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New bill honors Vietnam vet that died from Agent Orange exposure
Rep. Dan Maffei (D-Syracuse) has introduced a new bill to compensate Vietnam War veterans sickened by the chemical Agent Orange he says is more comprehensive than previous efforts.
Maffei's bill is named by Larry Hackett, who died in 2006, more than three decades after his service in the army.
Hackett was exposed to Agent Orange while serving in 1968-69. He died from a cancer likely caused by the exposure, at the age of 58.
"He survived the war. He returned home to central New York and started a family with his wife Alice and built a wonderful life here. And then three decades later, he discovered the war had followed him home," said Joe Fahey, a longtime friend of Hackett.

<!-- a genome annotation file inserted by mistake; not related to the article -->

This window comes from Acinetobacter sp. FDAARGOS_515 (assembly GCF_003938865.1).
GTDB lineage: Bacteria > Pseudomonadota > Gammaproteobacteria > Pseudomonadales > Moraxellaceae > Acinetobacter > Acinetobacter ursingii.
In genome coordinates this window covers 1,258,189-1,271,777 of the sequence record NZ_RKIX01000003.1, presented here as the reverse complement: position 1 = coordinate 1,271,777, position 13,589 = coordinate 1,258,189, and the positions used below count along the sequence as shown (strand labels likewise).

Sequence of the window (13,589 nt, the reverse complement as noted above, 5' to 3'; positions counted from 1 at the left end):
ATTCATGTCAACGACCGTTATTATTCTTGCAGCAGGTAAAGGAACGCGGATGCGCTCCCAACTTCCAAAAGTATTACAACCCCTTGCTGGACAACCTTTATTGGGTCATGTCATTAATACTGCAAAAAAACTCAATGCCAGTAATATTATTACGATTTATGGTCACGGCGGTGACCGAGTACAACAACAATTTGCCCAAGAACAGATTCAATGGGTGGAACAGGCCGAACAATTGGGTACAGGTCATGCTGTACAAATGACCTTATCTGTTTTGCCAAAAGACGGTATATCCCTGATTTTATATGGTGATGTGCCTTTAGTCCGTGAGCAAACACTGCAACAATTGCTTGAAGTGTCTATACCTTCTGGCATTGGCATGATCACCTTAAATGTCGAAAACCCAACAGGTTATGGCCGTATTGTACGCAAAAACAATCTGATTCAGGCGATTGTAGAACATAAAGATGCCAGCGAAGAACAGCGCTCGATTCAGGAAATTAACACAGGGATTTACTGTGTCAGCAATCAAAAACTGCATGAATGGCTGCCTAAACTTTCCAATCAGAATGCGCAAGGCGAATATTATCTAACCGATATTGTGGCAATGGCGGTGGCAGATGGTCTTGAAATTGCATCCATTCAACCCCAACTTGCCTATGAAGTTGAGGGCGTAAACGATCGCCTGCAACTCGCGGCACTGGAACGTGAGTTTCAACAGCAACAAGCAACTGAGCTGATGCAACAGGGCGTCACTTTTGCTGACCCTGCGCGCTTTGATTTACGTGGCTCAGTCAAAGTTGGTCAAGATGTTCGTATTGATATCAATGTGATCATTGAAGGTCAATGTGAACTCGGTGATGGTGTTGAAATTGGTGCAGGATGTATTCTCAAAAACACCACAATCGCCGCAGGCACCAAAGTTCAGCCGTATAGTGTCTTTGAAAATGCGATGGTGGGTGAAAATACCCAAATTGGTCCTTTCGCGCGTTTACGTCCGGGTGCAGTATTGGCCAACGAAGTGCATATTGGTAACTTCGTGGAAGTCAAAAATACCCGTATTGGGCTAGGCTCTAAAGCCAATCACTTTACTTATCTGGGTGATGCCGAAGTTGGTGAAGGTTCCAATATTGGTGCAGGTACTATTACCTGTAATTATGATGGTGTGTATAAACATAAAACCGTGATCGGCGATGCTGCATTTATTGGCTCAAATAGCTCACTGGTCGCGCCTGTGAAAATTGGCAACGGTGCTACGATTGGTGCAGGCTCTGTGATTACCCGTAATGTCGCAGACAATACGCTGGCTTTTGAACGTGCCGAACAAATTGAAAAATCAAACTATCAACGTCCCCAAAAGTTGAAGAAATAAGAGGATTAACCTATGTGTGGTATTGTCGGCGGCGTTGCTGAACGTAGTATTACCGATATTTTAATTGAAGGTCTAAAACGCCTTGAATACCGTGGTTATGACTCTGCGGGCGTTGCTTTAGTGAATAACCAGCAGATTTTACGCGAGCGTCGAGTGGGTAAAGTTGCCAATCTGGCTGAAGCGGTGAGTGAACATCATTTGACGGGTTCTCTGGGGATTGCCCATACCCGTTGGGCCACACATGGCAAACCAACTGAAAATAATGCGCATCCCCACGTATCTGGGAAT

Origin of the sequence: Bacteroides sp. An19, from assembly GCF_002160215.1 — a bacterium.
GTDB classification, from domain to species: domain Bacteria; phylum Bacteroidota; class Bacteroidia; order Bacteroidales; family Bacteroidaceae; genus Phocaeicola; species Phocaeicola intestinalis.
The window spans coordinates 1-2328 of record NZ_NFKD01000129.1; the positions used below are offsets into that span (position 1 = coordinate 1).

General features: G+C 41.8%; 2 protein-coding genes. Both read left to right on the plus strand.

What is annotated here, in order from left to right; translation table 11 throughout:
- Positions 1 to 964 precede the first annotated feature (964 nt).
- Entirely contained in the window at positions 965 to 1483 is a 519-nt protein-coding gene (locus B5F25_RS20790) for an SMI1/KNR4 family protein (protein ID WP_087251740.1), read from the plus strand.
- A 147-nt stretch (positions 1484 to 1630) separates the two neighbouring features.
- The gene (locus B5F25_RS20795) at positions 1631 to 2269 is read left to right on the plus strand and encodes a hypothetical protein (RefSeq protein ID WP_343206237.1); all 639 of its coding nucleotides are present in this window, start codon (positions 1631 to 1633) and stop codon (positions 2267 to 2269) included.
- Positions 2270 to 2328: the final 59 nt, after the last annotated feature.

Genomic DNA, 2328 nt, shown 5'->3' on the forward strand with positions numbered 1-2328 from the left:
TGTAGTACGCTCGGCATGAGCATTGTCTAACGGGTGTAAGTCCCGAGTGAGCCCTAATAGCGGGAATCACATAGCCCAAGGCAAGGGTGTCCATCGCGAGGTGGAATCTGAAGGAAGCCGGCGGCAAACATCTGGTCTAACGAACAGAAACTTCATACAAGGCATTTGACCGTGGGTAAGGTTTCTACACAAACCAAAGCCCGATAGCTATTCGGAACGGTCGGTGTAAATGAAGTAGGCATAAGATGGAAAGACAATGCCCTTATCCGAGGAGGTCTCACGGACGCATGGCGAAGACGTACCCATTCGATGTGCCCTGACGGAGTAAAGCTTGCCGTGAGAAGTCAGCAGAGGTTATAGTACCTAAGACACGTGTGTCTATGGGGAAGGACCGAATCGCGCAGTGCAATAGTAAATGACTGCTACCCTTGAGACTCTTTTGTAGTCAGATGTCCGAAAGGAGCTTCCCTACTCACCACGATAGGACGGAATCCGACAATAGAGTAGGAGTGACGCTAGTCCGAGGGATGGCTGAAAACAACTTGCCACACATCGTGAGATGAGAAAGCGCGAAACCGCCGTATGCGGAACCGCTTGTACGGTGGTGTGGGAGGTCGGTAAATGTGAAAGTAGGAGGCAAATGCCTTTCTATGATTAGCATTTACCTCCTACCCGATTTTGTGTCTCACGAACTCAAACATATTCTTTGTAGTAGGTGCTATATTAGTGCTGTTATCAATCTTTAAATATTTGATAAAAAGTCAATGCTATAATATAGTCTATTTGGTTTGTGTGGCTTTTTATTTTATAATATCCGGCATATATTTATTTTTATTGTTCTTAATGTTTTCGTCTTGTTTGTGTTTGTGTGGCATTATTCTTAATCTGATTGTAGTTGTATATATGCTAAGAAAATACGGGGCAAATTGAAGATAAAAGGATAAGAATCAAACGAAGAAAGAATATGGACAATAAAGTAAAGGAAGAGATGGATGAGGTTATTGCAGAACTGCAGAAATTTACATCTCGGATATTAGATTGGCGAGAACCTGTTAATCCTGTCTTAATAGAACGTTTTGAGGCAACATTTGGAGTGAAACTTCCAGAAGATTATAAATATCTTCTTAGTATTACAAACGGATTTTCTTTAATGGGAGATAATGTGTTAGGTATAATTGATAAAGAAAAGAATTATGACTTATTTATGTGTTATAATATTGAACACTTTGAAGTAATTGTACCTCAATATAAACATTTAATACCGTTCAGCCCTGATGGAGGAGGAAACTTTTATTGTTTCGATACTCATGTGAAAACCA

The U.S. military heavily sprayed millions of gallons of the herbicide Agent Orange on fields and jungles in Vietnam during the way in an effort to eliminate cover for the enemy and deprive them of food supplies.
Soldiers and Vietnamese citizens exposed to the chemical have become sick. And their children often have birth defects.
"While serving our country in Vietnam, Larry, like many of his comrades, was exposed to Agent Orange, which eventually took his life. We now know the devastating effects of Agent Orange," said Larry Hackett's widow, Alice.
Alice Hackett and Fahey have spent seven years trying to bring their cause to Congress.
The bill would expand the benefits extended to children of veterans debilitated by Agent Orange. It would order the Department of Veterans Affairs to explore the creation of a compensation fund for veterans sickened from Agent Orange and their future generations.
The law would also establish a policy for dealing with future military exposure to dangerous materials.
Larry was a good guy who loved life and his family, Alice said, "who never once said 'poor me' over this whole thing."
Politics and Government